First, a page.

I am forty-three years old. That means that I’m getting older, as well as saggier, fatter and harrier in all the wrong places. It also means that I have endured forty-three winters. I’m not sure how many wet, slush filled shoes, slips on ice, scraped car windows, shoveled driveways and bouts of uncontrollable cuss-filled shivering that adds up to, but I’m sure it’s a lot.
When I was young, fat and lazy, winter time was a wonderful excuse to be even fatter and lazier than usual. But, as I lost weight and became more active and involved in mountain bike racing and cycling, winter became a time to focus on the coming season; plan race schedules, map out some training, hit the gym and spend many a night after work holed up in the basement riding to nowhere on the stationary trainer. No, I wasn’t a great (or even a good) racer but it did help me get through the winter and focus on the
better warmer times to come in the spring and summer.
Even in those years of winter “training” (as per usual I am very hesitant to use that word when referring to myself), I would reach a point where I would sort of max out on winter and shutdown mentally (that never takes all that much) and physically. As you can imagine, now that I am older, less interested in racing my bike and doing anything that remotely resembles a “training” plan (lest I be expected to actually race), the winter shutdown can come on even quicker.
Over recent winters I have found ways to cope with the ice snow and cold: gym memberships, many cases of beer, and nights under blankets snuggling with Wifey (or more recently Jake The Dog) have helped divert my attention away from the misery of winter’s long hours of darkness, cold and snow. Most recently my fat forays on top the Pugsley (last year) and the Farley this year have helped immensely in staving off my winter shutdown mode, but after a while the idea of spending ten minutes layering up in three layers of winter cycling clothing or more just to ride can become annoying. I can only take so much of stuffing my muffin top into increasingly smaller riding gear before the words “f*ck it” come out of my mouth. That doesn’t mean I don’t find riding in the snow challenging, fun and a nice change of pace, it just means that in the winter I
sometimes often I just sort of shutdown. This past weekend was one of those times.
My ride with my friend Napper last Thursday was super fun and it was great to be out in the sun riding my bike, even if it was only 1˚. Then Friday came, I drug myself out of bed, got B-Man breakfast, made his lunch and got him off to school. My hope was to drink more coffee, do some work and get out to ride. Eventually that plan changed to drink more coffee and ride the trainer. Then that plan changed to drink more coffee, get a shower, make lunch, and say to hell with doing anything fitness related.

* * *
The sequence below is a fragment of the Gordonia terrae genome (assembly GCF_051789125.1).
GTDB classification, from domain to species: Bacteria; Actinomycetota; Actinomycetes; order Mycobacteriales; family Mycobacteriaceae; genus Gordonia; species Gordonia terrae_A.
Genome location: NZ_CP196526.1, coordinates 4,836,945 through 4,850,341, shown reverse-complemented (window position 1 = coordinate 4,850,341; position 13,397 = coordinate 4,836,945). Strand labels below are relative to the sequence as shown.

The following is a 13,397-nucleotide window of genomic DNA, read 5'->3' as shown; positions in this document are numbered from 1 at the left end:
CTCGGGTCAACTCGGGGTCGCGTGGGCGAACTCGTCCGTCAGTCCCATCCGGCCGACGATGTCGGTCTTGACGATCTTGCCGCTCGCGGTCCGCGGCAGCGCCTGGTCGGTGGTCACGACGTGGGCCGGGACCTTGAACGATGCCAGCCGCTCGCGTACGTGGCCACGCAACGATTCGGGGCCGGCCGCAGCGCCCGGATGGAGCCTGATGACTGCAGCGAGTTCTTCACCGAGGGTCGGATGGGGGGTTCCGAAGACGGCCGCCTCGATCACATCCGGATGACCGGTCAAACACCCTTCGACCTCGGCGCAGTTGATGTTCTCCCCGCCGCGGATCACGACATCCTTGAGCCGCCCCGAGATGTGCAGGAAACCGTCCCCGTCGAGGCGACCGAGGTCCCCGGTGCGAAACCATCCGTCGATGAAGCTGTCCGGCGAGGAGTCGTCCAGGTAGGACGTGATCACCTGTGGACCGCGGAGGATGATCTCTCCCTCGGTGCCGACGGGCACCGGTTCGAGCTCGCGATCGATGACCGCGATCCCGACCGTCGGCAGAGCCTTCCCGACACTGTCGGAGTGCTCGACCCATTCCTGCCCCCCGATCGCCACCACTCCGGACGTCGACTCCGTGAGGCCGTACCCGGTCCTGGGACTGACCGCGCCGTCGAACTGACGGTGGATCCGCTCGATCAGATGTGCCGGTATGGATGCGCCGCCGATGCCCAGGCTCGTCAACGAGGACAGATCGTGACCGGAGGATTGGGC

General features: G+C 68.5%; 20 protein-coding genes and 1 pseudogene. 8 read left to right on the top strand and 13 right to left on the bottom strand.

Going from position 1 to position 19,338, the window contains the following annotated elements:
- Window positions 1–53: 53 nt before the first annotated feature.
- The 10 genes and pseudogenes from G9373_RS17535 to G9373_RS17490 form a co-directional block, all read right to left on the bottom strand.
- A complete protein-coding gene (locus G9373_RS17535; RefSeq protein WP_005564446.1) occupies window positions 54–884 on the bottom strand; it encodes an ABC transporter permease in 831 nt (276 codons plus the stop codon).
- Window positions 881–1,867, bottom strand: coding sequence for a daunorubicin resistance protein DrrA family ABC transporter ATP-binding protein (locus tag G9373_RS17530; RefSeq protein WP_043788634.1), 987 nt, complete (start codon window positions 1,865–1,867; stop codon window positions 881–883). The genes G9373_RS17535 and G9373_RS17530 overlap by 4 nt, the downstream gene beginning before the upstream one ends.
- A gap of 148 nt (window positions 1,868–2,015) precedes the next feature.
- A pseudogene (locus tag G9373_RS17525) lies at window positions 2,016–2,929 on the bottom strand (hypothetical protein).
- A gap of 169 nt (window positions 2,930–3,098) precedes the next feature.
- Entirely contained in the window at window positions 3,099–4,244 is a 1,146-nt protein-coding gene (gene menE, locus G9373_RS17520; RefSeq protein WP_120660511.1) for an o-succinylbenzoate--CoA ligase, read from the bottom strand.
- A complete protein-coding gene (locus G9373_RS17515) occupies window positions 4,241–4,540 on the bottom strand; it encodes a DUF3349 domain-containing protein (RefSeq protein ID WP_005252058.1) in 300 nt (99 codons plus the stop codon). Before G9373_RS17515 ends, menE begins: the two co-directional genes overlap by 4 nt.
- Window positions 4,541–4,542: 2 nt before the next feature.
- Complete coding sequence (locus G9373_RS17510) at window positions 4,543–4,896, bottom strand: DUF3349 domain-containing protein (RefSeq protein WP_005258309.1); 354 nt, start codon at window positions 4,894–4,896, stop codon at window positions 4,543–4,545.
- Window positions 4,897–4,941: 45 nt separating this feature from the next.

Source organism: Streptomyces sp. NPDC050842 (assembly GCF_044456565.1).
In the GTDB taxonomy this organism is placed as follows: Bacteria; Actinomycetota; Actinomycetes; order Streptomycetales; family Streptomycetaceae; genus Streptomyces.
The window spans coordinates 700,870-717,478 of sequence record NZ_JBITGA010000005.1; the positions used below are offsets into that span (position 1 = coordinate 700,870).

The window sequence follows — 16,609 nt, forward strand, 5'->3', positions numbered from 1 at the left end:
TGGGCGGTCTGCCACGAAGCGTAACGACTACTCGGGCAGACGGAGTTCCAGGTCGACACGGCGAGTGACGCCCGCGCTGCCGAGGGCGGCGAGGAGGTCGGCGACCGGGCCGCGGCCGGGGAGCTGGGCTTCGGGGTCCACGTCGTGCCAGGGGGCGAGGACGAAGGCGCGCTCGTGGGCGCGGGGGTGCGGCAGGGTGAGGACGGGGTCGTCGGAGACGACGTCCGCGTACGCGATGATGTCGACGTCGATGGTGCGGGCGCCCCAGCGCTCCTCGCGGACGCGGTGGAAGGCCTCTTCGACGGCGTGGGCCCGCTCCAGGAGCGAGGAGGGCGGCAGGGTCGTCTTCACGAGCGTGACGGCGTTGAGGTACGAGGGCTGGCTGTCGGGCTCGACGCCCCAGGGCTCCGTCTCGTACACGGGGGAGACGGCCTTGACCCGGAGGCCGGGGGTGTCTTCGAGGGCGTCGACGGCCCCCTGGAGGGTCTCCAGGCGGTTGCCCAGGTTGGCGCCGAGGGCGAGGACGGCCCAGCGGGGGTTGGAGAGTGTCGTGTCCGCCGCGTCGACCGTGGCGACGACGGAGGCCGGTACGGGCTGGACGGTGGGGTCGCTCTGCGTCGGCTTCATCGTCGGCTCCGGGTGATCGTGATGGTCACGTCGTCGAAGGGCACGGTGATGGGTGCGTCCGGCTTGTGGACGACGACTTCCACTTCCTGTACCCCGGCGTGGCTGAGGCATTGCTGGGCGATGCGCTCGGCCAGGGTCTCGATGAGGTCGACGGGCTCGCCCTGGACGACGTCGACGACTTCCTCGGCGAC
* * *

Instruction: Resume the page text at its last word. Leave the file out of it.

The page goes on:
Saturday I was up early to watch Spurs v Arsenal derby on TV with the plan of going for a ride afterwards. That then changed to riding the trainer, then to running on the treadmill and finally to watching even more football, getting a shower, eating lunch and going beer shopping.
Sunday was nearly a carbon copy of Friday and Saturday with a twist of walking across the street to watch B-Man’s basketball game and take some pics. As I walked down the sidewalk my foot shot out from under me and I found myself in a rather precarious position, resembling a first basement stretching out for an oncoming throw. Once properly back on my feet I commenced tiptoeing down the sidewalk, muttering obscenities under my breath, most of which was directed towards the weather creating she-bitch known as Mother Nature and her cold, prickish friend Jack Frost.
As I sat on the hard bleachers of the gym snapping photos of B, I realized that it’s already begun, I am frozen balls deep into my annual winter shutdown. Things like going to bed well before 8 PM, laying on the couch watching football all morning, drinking copious amounts of beer and coffee, eating plates of cheesy, white trash Mexican comfort food and seeking out a pair of ample bosoms (or smelly dog) to snuggle with under blankets is what’s at the forefront of my mind right now. It happens every year, it’s nothing serious, it’s just my brain’s way of telling me that I am ready for spring (or about to have my 86th nervous breakdown). I’m pretty certain that I am not the only person out there who experiences this. I also know that it usually doesn’t last all that long. Soon enough I’ll find myself climbing back on the trainer, then eventually back into those layers of winter clothes and once again riding outside.
First I need more coffee… or a beer, what time is it?